In particular, the function μ = μ ( r n , a m ) appearing in (19) is given in terms of the magnitude of the gradient of the scalar function θ = θ ( r n , a m ) defined in the image space (see (8), (12)), thus enabling a particularly convenient implementation. Therefore, its evaluation encompasses the computation of first-order partial derivatives of the look-angle function θ ( r , a ) . The partial derivatives have to be estimated, through finite differences, from the discrete version (obtained on a regular grid) of the look-angle function θ ( r n , a m ) . Numerical procedures for estimating the partial derivatives are, however, not unique.
The most popular algorithms for computing first (and second) derivatives from gridded data operate on an N × N window centered at a prescribed point (a 3 × 3 grid kernel is shown in Figure 5), where the parameter N is an odd integer (see for instance [35,36]). Such a window provides accordingly a natural orthogonal parameterization that can be used to compute partial derivatives with respect to the parametric coordinates.
Specifically, we adopt the Evans–Young central finite-difference scheme, because it is the best for gradient (i.e., it has the lowest standard error and mean error), as demonstrated in [35]. The adopted scheme fits a second order polynomial to the 3 × 3 neighborhood filter, thus achieving a stable result in the presence of any error in the data [36]. As a result, first partial derivatives can be calculated according to a central difference representation [35,36], as follows (see Figure 5):
θ r   θ 3 + θ 6 + θ 9 θ 1 θ 4 θ 7 6   Δ r
θ a θ 1 + θ 2 + θ 3 θ 7 θ 8 θ 9 6   Δ a  
The estimation of the partial derivatives of look-angle function at each point of the regular mesh, therefore, can be performed easily by convolving the image data points with a set of local window operators (kernel), according to (20) and (21). Therefore, components of the gradient are obtained as follows
θ a ( r n , a m ) = θ K a
θ r ( r n , a m ) = θ K r
where ∗ denotes the convolution operation, and K a and K r are suitable 3 × 3 kernels. It is worth highlighting that, in principle, the proposed computational scheme naturally provides an adaptive mechanism for controlling the accuracy of the solution, for prescribed SAR image pixel dimensions and resolution of the digital elevation model. To clarify this point some brief considerations are in order.
Intuitively, the surface curvature is the rate at which the surface deviates from its tangent plane; a more formal description is provided in [27]. Accordingly, for a prescribed number of elements of the partition in (19), the accuracy of the computation depends on the curvature of the function θ ( r , a ) .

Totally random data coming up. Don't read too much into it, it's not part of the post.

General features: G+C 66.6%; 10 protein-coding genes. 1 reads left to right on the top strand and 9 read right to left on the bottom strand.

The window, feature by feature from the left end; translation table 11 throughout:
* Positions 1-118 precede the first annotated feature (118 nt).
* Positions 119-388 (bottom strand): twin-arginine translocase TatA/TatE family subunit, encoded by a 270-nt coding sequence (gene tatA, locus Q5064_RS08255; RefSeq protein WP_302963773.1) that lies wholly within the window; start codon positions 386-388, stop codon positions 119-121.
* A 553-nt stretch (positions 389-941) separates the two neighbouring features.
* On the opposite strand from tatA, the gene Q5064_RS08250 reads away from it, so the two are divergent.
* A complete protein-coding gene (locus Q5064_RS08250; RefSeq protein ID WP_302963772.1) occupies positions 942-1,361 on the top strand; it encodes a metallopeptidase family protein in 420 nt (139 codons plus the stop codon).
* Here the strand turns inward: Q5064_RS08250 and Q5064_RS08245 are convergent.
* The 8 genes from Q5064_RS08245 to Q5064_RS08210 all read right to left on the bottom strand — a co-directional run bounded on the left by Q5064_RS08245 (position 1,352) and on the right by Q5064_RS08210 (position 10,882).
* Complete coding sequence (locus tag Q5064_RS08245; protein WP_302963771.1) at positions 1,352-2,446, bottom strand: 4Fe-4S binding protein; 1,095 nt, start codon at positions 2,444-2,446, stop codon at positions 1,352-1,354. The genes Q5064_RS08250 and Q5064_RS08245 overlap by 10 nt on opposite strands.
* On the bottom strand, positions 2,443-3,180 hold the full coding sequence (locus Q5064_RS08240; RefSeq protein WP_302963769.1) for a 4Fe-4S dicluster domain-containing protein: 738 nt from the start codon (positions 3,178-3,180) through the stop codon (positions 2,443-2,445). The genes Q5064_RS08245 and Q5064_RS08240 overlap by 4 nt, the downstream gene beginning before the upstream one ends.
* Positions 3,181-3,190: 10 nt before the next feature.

Conversely, the accuracy of parametric-surface area estimation (19) can be preserved by controlling the number of elements of the partition in (19) (and subsequently the grid spacing Δ r and Δ a ) to accommodate the curvature of the considered surface. Therefore, the proposed formulation naturally allows different SAR sensors, and high resolution topographic information to be used for SAR calibration. Therefore, more sophisticated approaches could also be considered, but they are beyond the scope of this paper. For instance, finer meshes could be adopted in highly curved regions and coarser meshes in low curvature regions (e.g., they could also be considered quad-tree based or locally adaptive strategies [37]), in order to combine a good approximation with fast computation.
To conclude, the overall computation pattern is summarized by the synoptic representation depicted in Figure 6. First, the look angle function is obtained over an irregular grid in the image domain, according to the classical RD backward georeferencing procedure (Section 4.1), and then it is suitably resampled on a prescribed regular grid, as discussed in Section 4.2. Subsequently, gradient estimation is carried out in the SAR image domain according to (20) and (21). Next, for each pixel in the image domain, the formula (19) is evaluated for obtaining a corresponding estimation of the area of the illuminated surface in the 3D object space. Finally, the SAR image is radiometrically equalized, on a pixel-by-pixel basis, accordingly to (18).